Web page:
Editors’ Note: Former Green Party presidential candidate Ralph Nader, a longtime contributor to this magazine, strongly objected to contributing writer Ben Adler’s recent blog post “Delusions of Third-Party Candidates,” which cast a critical eye on the Third Party Presidential Debate held in Washington, DC on November 4, 2012. The debate included Green Party candidate Jill Stein, Libertarian Party candidate Gary Johnson, the Constitution Party’s Virgil Goode and the Justice Party’s Rocky Anderson. Nader moderated the debate and takes exception with Adler’s account on both matters of fact and opinion. We post his reply below:
Ben Adler is ignorant of history and the contributions of third parties in a two-party duopoly. To him, third-party candidates are implied third-class citizens, not having equal rights to run for elections. To him, major party candidates do not become spoilers, do not steal or siphon votes—all politically bigoted language when exclusively applied to third-party candidates. Small party candidates that evening were not delusional; they said the word “president” with the conditional “if” or “as” and mostly in answer to such questions. Adler does not even know that Gore himself does not “blame” the Green Party; it was, he has said, stolen from him in Florida and that he should have won Tennessee, his home state, which, everything the same, would have put him in the White House. As for the 5-4 Supreme Court “selection” blocking the Florida recount, one can only guess Gore’s comments.
His complaint about the Green Party turning away journalists is bizarre. The Green Party had no role in hosting the debate. They were invited to the debate and did not determine entry.
Calling Busboys and Poets a “miniscule venue that highlighted the laughability of the assembled candidates’ pretensions” is another example of ignorance. Busboys and Poets is THE celebrated venue in Washington, DC for prominent authors, politicians, civic leaders, poets and other literary figures domestically and from abroad.
Adler is wrong to think the subjects presented that evening were those of “left-wing views.” Why are they “left-wing,” except from a National Review viewpoint? Most of the following so-called “left-wing views” have majoritarian support: raising the minimum wage, addressing climate change, stopping wars, rebuilding public works, curbing corporate crime, expanding Medicare for all, enhancing civic culture and power, increasing direct democracy, promoting renewable energy, reducing the Pentagon’s budget, reducing the deficit, expanding consumer protection and regulation. His example of a left-wing view was “corporate welfare,” which conservative/libertarians call “crony capitalism” with even greater antipathy.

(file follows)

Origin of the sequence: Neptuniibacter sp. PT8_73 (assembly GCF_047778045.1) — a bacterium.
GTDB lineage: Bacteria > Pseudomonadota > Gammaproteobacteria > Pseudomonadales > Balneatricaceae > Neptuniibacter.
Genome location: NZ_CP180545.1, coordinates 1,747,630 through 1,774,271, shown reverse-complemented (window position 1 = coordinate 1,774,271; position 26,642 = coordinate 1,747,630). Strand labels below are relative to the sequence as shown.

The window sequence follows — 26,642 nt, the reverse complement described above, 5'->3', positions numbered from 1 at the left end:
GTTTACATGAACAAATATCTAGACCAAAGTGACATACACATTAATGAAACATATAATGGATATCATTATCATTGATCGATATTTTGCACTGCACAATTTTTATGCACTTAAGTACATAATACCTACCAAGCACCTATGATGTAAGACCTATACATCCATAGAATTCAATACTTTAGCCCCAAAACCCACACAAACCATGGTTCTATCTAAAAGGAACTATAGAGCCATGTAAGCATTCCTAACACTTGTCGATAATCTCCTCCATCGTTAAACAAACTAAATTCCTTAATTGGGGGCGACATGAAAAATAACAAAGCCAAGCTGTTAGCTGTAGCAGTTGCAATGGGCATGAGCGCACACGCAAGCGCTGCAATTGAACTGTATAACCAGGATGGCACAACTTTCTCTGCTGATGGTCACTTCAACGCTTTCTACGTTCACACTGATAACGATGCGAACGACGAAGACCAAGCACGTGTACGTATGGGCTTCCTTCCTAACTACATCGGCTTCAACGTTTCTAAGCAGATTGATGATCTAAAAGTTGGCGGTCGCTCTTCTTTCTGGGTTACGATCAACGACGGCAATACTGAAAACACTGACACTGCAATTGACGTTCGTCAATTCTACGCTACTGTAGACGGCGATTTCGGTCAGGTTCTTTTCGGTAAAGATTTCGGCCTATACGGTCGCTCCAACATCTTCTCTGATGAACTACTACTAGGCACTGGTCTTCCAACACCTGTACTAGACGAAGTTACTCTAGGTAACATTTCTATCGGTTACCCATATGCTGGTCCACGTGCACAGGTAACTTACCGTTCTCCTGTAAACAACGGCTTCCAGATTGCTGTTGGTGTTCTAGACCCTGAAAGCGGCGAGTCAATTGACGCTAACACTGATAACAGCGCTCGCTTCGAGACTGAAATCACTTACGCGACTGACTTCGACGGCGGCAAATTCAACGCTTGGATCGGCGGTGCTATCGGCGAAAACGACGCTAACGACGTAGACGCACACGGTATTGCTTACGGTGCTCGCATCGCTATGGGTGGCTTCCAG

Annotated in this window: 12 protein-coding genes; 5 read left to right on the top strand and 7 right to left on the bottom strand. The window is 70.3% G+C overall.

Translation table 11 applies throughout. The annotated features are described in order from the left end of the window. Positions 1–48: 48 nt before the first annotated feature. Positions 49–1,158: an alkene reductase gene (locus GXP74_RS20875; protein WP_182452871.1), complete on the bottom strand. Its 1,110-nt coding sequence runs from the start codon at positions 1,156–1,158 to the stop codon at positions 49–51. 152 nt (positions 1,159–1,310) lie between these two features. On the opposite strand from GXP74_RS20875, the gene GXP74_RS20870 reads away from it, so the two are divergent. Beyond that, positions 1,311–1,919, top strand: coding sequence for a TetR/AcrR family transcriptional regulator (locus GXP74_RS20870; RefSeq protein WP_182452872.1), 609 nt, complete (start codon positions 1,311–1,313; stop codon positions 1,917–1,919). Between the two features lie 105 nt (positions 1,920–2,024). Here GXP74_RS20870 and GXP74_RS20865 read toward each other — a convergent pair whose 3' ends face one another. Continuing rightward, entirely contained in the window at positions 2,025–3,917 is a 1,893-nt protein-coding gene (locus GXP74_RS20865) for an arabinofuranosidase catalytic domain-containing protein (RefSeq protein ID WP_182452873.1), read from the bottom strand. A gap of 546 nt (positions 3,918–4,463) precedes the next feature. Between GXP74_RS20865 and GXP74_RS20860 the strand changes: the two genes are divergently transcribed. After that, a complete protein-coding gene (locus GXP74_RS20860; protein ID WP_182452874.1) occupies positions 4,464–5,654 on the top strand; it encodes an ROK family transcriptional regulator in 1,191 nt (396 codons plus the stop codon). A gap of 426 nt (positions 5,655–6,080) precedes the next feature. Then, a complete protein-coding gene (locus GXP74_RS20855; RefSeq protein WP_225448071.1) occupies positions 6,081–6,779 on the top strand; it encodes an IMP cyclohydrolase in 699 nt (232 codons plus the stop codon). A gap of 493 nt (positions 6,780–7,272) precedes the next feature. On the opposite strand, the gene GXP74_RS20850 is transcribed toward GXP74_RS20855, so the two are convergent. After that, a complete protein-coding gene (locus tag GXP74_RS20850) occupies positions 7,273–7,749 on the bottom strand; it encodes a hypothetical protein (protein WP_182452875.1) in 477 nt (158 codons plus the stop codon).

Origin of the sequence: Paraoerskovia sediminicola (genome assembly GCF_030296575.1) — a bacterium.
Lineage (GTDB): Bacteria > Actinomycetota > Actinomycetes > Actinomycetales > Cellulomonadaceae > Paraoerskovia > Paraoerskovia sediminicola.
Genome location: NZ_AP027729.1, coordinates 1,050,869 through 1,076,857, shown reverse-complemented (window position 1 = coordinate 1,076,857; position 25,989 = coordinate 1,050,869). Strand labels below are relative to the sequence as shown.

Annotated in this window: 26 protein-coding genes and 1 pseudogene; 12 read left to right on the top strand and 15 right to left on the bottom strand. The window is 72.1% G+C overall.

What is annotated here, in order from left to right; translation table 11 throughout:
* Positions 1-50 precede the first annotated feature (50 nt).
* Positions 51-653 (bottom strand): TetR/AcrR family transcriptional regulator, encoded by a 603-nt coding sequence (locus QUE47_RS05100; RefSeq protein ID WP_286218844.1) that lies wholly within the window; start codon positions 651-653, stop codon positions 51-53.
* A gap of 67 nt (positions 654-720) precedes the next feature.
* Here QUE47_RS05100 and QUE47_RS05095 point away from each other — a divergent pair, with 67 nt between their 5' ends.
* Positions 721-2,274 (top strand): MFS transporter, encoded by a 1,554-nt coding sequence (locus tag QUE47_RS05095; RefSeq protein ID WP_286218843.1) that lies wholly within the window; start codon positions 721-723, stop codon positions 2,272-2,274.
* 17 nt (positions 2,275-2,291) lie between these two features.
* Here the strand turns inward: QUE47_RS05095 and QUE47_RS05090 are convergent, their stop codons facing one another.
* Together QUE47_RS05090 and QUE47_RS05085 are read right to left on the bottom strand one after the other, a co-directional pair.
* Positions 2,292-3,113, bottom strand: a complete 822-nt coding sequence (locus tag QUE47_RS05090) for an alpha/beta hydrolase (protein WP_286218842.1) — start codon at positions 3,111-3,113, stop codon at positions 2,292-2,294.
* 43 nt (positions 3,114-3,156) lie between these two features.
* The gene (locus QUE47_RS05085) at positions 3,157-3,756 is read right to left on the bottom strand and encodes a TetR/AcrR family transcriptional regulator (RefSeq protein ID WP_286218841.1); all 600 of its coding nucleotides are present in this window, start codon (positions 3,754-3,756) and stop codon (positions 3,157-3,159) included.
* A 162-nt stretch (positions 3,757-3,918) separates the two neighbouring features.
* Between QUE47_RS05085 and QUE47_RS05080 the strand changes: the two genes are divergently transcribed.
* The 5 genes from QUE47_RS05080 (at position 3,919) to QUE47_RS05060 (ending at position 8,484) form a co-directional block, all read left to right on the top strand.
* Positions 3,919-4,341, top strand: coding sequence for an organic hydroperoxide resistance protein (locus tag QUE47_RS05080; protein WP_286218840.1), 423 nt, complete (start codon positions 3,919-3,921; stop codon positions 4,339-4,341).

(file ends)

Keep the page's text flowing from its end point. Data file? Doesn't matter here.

The sequence in which the candidates answered questions was based on how many state ballots they were on. The candidates didn’t mind. Some thought going later gave them more time to think about the question. This was hardly a “measure of a candidate’s validity.”
Under two-minute time pressures, candidates often cut to the chase and gave a list of their positions. Does Adler know anything about political debates with four candidates? Later in the debate the candidates explained their positions when the opportunity presented itself, as did Jill Stein on the Green New Deal.
Adler mocked Gary Johnson (“most ridiculously”) who speculated he could actually have won the election “if someone gave me $50,000.” What he said was $50 million.
Another mistake: they did not “all agree” to support a binding, national, popular vote referendum process. Virgil Goode did not.
Adler is wrong that you can’t balance the budget without both cutting entitlements (presumably he means Medicare and social security budgets, not corporate entitlements) and raising taxes on the non-wealthy. Rationalizing the healthcare system cuts the burden on Medicare enormously, including huge billing fraud and abuse. Cuts can be made on the vendor side that oversells everything in a fee-for-service racket. You cut military budgets, corporate welfare, raise taxes on corporations and the wealthy to the level of the prosperous sixties, get market value for the commons (public lands, public airwaves, government R&D given free to launch most modern industries etc.)
He misquotes me on the two parties. We repeatedly staked out areas where there is almost no difference, especially on “doing” anything significant regarding corporate power, military budgets, aggressive warring, money, corporate crimes, Super PACs, bailouts and the minimum wage.
Finally, Adler might take a trip to Canada where a multi-party system, with its ups and downs, has produced a much more humane country and, should US corporate interests stop their pull down predations, would continue to do so. Smaller parties participate in Canada’s national debates, they do not face gerrymandered districts and they have a chance to become larger parties.
Ralph Nader and colleagues